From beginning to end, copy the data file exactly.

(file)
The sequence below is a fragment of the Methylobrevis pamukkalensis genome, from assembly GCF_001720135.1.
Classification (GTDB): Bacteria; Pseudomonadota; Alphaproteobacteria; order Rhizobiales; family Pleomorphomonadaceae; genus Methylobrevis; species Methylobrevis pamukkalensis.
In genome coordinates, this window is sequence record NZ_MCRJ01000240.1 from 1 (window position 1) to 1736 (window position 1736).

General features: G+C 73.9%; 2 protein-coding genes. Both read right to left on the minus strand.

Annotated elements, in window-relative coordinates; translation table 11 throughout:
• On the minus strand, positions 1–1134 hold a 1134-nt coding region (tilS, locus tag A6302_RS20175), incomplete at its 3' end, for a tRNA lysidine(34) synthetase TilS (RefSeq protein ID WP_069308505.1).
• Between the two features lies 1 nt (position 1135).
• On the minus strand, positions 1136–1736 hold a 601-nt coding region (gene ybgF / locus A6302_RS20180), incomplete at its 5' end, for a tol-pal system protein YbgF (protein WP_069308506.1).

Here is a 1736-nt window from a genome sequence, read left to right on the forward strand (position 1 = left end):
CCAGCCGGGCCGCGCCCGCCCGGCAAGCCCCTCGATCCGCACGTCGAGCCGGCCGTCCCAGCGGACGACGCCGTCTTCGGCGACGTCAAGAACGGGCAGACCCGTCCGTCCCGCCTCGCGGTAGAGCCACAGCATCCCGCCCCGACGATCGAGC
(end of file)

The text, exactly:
The sequence below is a fragment of the Methylobrevis pamukkalensis genome, from assembly GCF_001720135.1.
Classification (GTDB): Bacteria; Pseudomonadota; Alphaproteobacteria; order Rhizobiales; family Pleomorphomonadaceae; genus Methylobrevis; species Methylobrevis pamukkalensis.
In genome coordinates, this window is sequence record NZ_MCRJ01000240.1 from 1 (window position 1) to 1736 (window position 1736).

General features: G+C 73.9%; 2 protein-coding genes. Both read right to left on the minus strand.

Annotated elements, in window-relative coordinates; translation table 11 throughout:
• On the minus strand, positions 1–1134 hold a 1134-nt coding region (tilS, locus tag A6302_RS20175), incomplete at its 3' end, for a tRNA lysidine(34) synthetase TilS (RefSeq protein ID WP_069308505.1).
• Between the two features lies 1 nt (position 1135).
• On the minus strand, positions 1136–1736 hold a 601-nt coding region (gene ybgF / locus A6302_RS20180), incomplete at its 5' end, for a tol-pal system protein YbgF (protein WP_069308506.1).

Here is a 1736-nt window from a genome sequence, read left to right on the forward strand (position 1 = left end):
CCAGCCGGGCCGCGCCCGCCCGGCAAGCCCCTCGATCCGCACGTCGAGCCGGCCGTCCCAGCGGACGACGCCGTCTTCGGCGACGTCAAGAACGGGCAGACCCGTCCGTCCCGCCTCGCGGTAGAGCCACAGCATCCCGCCCCGACGATCGAGC